Little actions; big results

Allison Rafert, Opinion Editor

“I didn’t do it!” Sure, it may be a childish statement, but we all use it: the ease of attributing blame to other individuals rather than taking responsibility for our own misfortunes is addicting.
And in the case of climate change, it’s entirely convenient to assign the blame to large corporations who still burn fossil fuels. While it is true that these corporations have contributed largely to the current condition of the environment, and they should certainly be held accountable for their detrimental impacts, it is unreasonable to argue that people’s everyday actions have had no effect.
By no means should the rest of the population be exempt from doing its part to combat climate change—every little thing a person does adds up, resulting in a substantial difference.
This can include investing in reusable water bottles or sandwich bags, reducing the time spent idling in a car by skipping the drive-thru, thrift shopping, using public transportation, or simply remembering to turn off the lights when leaving a room. In fact, some cities—like Seattle, with its ban on plastic utensils and straws; or Issaquah, with its ban on plastic shopping bags—are currently taking steps to reduce plastic waste.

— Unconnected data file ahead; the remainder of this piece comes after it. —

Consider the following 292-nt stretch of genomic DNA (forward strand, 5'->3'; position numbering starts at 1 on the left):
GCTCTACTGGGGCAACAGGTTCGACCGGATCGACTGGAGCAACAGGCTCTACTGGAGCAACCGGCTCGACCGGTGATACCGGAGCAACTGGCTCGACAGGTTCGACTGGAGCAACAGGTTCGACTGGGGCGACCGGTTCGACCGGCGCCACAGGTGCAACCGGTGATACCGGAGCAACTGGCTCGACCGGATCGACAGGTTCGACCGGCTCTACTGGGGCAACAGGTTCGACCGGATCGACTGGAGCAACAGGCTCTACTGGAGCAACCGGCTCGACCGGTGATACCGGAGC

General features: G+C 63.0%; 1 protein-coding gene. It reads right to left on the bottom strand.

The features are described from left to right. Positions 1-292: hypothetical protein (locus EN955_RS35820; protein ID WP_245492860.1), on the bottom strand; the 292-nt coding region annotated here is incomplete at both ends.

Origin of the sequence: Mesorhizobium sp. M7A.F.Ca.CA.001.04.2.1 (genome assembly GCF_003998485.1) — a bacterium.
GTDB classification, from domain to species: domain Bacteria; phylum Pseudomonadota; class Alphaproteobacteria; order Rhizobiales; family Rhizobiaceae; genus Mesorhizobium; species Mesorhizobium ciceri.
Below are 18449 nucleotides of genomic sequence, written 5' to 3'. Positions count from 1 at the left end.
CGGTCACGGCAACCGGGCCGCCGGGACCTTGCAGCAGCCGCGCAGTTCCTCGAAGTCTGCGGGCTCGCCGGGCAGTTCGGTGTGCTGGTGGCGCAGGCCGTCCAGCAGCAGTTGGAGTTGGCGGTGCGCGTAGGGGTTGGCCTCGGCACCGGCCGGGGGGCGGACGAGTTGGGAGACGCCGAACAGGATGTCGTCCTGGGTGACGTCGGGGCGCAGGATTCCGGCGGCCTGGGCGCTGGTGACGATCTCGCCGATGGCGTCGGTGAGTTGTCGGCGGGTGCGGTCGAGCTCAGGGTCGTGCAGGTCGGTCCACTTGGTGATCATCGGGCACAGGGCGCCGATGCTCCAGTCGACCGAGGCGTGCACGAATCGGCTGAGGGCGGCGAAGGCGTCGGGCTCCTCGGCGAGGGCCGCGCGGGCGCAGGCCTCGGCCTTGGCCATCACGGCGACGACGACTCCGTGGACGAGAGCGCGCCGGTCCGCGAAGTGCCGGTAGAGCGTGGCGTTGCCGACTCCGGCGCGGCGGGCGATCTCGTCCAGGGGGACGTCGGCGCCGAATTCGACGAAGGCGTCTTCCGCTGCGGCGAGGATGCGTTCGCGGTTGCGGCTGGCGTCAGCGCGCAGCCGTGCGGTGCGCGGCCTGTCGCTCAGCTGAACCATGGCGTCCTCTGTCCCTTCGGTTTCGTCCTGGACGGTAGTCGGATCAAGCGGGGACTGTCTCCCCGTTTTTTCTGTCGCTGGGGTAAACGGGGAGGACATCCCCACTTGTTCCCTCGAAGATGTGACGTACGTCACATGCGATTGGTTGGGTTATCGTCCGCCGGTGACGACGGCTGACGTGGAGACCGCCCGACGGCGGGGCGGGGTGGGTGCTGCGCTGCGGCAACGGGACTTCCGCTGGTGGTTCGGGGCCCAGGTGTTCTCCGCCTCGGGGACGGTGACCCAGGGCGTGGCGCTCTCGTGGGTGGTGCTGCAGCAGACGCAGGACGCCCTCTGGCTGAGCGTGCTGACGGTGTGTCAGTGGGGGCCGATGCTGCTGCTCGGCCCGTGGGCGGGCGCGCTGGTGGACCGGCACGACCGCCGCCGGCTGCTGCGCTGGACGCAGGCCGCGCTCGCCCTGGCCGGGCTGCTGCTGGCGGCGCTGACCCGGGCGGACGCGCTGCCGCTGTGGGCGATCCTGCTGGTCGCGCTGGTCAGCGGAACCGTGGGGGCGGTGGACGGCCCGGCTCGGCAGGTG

These banned items may seem so miniscule that their absence won’t make a substantial difference; but according to a study by Freedonia Group, an international business research company, the United States used 390 million straws per day in 2017. Limiting the amount of any plastic disposable items would result in a clear change, and its impact will only be greater as more people and cities participate.
Of course, these little things are not going to save the earth individually, but they are almost more impactful and important in another aspect: increasing awareness in the general population. When people are actively making changes in their everyday lives to solve a problem, they become more passionate about the issue and conscious of their actions. This awareness can simply not be achieved by forcing corporations to pay for all the damage.
With a combination of household changes and a revolution of the fossil fuel industry, discernible change will result—and it doesn’t have to involve blaming others. If there is any hope in stopping the advancement of climate change, it will occur through the involvement of all parties, making little changes to advance toward a greater solution.